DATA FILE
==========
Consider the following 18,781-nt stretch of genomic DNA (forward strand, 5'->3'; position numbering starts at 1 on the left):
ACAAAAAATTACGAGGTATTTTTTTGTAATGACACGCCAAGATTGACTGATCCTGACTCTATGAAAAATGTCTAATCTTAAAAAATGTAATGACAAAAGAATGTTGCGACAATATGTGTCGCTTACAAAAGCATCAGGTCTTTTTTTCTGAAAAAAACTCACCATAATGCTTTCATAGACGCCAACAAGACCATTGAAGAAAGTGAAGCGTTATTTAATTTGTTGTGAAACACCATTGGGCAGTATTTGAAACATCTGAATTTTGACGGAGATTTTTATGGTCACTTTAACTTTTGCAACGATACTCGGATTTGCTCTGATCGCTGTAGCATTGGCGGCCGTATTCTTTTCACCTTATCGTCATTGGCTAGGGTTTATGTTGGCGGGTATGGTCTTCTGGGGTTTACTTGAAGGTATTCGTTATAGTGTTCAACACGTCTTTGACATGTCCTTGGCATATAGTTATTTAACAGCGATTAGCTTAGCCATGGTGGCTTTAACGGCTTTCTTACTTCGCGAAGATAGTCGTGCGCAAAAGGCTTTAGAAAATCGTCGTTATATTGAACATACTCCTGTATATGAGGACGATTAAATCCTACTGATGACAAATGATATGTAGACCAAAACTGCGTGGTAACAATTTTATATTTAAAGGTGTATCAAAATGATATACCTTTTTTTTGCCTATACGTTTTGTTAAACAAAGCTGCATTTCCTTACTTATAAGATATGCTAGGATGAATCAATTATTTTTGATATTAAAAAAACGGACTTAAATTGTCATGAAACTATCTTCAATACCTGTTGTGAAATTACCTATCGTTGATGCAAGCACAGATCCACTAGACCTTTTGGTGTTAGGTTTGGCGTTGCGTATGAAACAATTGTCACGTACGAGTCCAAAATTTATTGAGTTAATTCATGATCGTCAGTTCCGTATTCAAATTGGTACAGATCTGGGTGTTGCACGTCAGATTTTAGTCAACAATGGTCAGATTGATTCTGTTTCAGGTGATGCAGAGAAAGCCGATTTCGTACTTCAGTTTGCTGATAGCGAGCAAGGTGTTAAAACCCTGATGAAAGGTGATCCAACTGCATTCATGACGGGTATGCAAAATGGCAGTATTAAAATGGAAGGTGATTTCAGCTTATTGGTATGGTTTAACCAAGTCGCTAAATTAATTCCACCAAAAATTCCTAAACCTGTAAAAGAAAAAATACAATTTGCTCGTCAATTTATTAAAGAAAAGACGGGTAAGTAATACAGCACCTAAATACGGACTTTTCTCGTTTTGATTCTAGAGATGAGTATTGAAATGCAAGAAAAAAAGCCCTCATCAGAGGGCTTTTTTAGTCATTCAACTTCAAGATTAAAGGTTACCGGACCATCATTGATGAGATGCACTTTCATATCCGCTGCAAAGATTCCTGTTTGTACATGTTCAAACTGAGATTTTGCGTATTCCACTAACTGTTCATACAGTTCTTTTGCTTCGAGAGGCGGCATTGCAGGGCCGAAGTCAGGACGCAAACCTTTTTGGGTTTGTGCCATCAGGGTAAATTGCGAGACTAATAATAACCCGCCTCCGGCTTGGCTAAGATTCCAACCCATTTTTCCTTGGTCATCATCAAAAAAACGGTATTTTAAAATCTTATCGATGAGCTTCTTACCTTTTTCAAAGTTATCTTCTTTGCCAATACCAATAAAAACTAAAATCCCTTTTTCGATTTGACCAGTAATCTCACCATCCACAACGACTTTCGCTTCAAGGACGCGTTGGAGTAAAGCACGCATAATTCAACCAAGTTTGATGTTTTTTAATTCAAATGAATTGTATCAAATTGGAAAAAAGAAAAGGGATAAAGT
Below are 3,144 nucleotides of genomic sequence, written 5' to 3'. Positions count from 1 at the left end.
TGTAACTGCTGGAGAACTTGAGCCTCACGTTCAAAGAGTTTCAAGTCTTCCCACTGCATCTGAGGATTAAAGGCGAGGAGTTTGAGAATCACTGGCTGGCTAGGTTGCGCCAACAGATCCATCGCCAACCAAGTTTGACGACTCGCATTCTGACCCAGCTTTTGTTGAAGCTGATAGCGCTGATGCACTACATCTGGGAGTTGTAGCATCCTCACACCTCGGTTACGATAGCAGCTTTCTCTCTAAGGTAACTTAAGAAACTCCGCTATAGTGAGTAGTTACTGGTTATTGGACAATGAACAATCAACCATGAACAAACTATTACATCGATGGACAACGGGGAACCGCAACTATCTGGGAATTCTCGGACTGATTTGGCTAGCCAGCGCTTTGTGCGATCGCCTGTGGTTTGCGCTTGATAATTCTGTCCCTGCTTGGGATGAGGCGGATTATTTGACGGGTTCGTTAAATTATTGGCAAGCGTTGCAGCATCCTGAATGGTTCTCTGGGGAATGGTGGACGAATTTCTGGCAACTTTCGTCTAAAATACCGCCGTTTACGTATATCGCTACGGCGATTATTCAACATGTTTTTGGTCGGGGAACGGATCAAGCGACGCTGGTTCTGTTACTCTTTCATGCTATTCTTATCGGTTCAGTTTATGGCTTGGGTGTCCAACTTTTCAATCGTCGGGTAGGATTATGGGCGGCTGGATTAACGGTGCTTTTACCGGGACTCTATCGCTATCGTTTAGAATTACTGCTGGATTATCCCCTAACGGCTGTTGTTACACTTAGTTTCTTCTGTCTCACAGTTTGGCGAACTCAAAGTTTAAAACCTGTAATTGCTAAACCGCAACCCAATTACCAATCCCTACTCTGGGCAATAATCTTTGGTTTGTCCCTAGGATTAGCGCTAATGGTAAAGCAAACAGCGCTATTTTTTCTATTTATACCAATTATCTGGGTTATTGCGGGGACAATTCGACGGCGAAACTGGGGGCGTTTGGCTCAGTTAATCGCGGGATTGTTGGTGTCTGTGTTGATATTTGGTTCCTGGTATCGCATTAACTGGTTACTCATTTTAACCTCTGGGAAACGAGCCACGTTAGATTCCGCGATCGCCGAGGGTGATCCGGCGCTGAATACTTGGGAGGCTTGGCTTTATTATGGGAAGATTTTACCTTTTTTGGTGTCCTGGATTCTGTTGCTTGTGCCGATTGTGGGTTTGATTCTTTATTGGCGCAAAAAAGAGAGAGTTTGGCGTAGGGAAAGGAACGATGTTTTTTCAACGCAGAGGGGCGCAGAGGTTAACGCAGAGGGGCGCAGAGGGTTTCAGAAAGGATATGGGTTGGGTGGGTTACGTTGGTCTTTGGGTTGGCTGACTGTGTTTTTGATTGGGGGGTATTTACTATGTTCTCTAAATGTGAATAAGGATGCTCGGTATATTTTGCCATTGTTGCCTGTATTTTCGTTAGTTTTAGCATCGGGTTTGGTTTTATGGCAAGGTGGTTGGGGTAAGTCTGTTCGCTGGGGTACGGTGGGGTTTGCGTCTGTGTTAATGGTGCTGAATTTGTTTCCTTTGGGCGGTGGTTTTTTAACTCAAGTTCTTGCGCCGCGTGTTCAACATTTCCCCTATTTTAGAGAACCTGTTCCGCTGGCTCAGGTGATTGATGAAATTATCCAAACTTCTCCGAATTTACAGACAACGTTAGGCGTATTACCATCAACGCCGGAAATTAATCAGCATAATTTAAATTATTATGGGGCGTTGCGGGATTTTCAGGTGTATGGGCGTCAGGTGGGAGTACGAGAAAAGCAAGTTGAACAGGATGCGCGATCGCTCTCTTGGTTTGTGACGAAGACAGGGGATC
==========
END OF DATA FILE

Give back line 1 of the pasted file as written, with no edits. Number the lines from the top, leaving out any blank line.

Consider the following 18,781-nt stretch of genomic DNA (forward strand, 5'->3'; position numbering starts at 1 on the left):